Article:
Document Type

Article

Publication Date

2018

College/Unit

School of Dentistry

Department/Program/Center

Dental Practice & Rural Health

Abstract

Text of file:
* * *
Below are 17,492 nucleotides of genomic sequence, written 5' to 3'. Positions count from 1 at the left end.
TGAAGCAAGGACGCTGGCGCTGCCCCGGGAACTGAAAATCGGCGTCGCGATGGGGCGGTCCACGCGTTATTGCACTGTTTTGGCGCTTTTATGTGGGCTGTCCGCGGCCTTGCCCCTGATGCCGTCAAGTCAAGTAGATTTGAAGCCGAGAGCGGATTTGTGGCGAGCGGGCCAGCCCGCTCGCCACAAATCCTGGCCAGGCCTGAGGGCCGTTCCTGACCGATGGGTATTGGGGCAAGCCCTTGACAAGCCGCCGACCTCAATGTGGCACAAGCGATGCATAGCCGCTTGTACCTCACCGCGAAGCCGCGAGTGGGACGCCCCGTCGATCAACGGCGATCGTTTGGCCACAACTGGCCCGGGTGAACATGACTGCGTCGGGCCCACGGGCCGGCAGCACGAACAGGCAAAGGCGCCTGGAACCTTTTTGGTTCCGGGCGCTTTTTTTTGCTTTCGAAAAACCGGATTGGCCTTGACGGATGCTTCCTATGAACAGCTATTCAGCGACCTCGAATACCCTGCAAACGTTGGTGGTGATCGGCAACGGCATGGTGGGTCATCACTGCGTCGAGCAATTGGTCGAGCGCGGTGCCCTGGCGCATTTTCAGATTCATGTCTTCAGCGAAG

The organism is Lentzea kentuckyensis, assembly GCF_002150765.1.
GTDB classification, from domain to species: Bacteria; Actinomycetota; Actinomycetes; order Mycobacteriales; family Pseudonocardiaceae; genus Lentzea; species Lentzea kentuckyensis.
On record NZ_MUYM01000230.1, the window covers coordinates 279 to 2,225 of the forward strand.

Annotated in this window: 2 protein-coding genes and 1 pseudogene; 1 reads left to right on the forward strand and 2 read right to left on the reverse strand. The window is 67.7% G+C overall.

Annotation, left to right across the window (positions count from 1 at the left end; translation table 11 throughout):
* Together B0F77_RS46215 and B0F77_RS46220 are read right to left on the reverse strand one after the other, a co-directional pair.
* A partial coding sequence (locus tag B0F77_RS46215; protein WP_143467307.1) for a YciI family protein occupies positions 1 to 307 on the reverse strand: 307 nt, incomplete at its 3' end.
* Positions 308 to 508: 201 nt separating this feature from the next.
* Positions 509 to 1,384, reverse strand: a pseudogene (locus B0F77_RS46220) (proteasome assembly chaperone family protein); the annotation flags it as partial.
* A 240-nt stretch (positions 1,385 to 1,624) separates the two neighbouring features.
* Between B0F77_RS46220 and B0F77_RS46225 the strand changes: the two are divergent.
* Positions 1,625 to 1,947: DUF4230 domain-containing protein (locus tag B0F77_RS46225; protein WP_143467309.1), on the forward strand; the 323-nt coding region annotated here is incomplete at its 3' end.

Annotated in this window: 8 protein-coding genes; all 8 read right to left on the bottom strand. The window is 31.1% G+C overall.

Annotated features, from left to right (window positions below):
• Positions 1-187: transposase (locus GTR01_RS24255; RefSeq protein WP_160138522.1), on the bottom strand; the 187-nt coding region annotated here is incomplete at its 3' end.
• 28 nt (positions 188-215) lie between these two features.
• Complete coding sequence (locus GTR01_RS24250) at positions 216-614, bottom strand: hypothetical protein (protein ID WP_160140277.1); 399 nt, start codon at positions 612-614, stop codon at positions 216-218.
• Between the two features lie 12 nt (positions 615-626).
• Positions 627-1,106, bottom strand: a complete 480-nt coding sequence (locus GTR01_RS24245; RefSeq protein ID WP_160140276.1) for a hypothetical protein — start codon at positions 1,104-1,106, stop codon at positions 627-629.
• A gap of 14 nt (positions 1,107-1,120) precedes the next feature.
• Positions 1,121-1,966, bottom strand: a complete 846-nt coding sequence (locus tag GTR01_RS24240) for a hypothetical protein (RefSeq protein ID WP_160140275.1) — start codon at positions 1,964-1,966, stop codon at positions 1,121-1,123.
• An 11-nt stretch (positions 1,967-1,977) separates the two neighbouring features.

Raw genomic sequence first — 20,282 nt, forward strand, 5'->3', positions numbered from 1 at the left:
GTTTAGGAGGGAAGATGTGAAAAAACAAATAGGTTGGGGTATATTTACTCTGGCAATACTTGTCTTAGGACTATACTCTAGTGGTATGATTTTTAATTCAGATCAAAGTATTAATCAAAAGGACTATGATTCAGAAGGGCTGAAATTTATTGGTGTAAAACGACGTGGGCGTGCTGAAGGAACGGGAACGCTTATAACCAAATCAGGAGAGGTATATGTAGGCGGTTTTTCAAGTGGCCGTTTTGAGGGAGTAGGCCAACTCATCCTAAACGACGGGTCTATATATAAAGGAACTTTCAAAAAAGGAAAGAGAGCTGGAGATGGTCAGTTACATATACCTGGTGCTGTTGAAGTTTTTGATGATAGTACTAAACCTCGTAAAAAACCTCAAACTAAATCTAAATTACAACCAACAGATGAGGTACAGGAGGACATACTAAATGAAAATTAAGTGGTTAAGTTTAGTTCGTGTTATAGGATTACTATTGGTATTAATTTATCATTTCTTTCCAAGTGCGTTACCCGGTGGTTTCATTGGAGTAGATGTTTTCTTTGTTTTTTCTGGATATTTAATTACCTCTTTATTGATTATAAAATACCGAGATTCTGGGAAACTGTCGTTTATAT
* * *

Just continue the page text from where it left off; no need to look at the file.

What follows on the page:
Purpose. The purpose of this study was to determine the concordance of self-reported responses to oral health questions versus clinically evaluated recommended need for oral healthcare by calibrated dentists to determine usefulness of the questions for epidemiological studies. We additionally examined other factors associated with concordant self-reports versus clinical evaluations. Materials and Methods. We used a cross-sectional study design with 4,205 participants, ages 30 years and above, who had complete oral health self-perception data and dental referral data in the NHANES 2013-14. Calibrated dentists completed clinical oral healthcare assessments. The assessments were dichotomized to (1) recommendation for immediate care and (2) routine oral health care. Self-reported oral health needs were measured with 6 items (an overall oral health self-perception question, oral pain within the previous year, impact on job/school, suspected periodontal disease, tooth appearance, and tooth mobility). The key item of interest was the overall oral health self-perception question. Results. Concordance with clinically evaluated recommended need for oral healthcare varied from 52.0% (oral pain) to 65.4% (overall oral health self-perception). Many subgroup differences were observed.Conclusions. The overall self-perception of oral health and the clinical evaluation of oral healthcare need were substantially concordant; other self-reported measures were moderately concordant. This is useful information and points to the need for a minimum set of measures that can provide actionable information and capture the need for clinical dental care.

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